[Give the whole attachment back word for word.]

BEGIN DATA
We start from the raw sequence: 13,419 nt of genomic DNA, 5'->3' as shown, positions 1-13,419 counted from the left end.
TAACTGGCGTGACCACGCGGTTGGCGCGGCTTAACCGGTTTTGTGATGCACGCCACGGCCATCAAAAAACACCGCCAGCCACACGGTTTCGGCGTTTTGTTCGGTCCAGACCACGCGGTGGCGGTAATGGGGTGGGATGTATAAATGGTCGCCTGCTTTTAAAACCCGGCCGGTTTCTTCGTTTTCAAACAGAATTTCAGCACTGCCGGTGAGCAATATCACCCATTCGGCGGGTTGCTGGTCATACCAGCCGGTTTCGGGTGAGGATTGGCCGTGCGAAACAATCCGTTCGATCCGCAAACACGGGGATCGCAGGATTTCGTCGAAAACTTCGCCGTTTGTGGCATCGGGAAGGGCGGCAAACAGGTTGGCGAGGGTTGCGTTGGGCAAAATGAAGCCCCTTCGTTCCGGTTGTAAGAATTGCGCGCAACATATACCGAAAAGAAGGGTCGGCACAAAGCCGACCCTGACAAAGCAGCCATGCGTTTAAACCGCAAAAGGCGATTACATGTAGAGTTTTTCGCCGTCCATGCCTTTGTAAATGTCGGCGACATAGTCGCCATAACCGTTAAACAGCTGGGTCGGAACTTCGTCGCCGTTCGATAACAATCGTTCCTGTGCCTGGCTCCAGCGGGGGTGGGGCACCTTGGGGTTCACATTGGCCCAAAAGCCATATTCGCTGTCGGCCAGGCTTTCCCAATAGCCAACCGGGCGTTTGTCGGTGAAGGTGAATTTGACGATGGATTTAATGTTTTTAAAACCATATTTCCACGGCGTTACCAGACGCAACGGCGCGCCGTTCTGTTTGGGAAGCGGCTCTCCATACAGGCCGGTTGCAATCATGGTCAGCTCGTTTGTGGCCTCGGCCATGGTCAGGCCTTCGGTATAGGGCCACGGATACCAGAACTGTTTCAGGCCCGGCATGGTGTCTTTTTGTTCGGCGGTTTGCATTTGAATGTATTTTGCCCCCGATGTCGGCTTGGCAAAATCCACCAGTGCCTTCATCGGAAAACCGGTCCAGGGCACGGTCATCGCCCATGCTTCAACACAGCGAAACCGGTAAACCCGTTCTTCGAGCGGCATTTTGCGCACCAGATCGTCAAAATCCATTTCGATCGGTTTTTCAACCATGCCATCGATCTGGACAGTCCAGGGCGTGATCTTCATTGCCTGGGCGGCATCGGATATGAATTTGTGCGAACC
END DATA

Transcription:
We start from the raw sequence: 13,419 nt of genomic DNA, 5'->3' as shown, positions 1-13,419 counted from the left end.
TAACTGGCGTGACCACGCGGTTGGCGCGGCTTAACCGGTTTTGTGATGCACGCCACGGCCATCAAAAAACACCGCCAGCCACACGGTTTCGGCGTTTTGTTCGGTCCAGACCACGCGGTGGCGGTAATGGGGTGGGATGTATAAATGGTCGCCTGCTTTTAAAACCCGGCCGGTTTCTTCGTTTTCAAACAGAATTTCAGCACTGCCGGTGAGCAATATCACCCATTCGGCGGGTTGCTGGTCATACCAGCCGGTTTCGGGTGAGGATTGGCCGTGCGAAACAATCCGTTCGATCCGCAAACACGGGGATCGCAGGATTTCGTCGAAAACTTCGCCGTTTGTGGCATCGGGAAGGGCGGCAAACAGGTTGGCGAGGGTTGCGTTGGGCAAAATGAAGCCCCTTCGTTCCGGTTGTAAGAATTGCGCGCAACATATACCGAAAAGAAGGGTCGGCACAAAGCCGACCCTGACAAAGCAGCCATGCGTTTAAACCGCAAAAGGCGATTACATGTAGAGTTTTTCGCCGTCCATGCCTTTGTAAATGTCGGCGACATAGTCGCCATAACCGTTAAACAGCTGGGTCGGAACTTCGTCGCCGTTCGATAACAATCGTTCCTGTGCCTGGCTCCAGCGGGGGTGGGGCACCTTGGGGTTCACATTGGCCCAAAAGCCATATTCGCTGTCGGCCAGGCTTTCCCAATAGCCAACCGGGCGTTTGTCGGTGAAGGTGAATTTGACGATGGATTTAATGTTTTTAAAACCATATTTCCACGGCGTTACCAGACGCAACGGCGCGCCGTTCTGTTTGGGAAGCGGCTCTCCATACAGGCCGGTTGCAATCATGGTCAGCTCGTTTGTGGCCTCGGCCATGGTCAGGCCTTCGGTATAGGGCCACGGATACCAGAACTGTTTCAGGCCCGGCATGGTGTCTTTTTGTTCGGCGGTTTGCATTTGAATGTATTTTGCCCCCGATGTCGGCTTGGCAAAATCCACCAGTGCCTTCATCGGAAAACCGGTCCAGGGCACGGTCATCGCCCATGCTTCAACACAGCGAAACCGGTAAACCCGTTCTTCGAGCGGCATTTTGCGCACCAGATCGTCAAAATCCATTTCGATCGGTTTTTCAACCATGCCATCGATCTGGACAGTCCAGGGCGTGATCTTCATTGCCTGGGCGGCATCGGATATGAATTTGTGCGAACC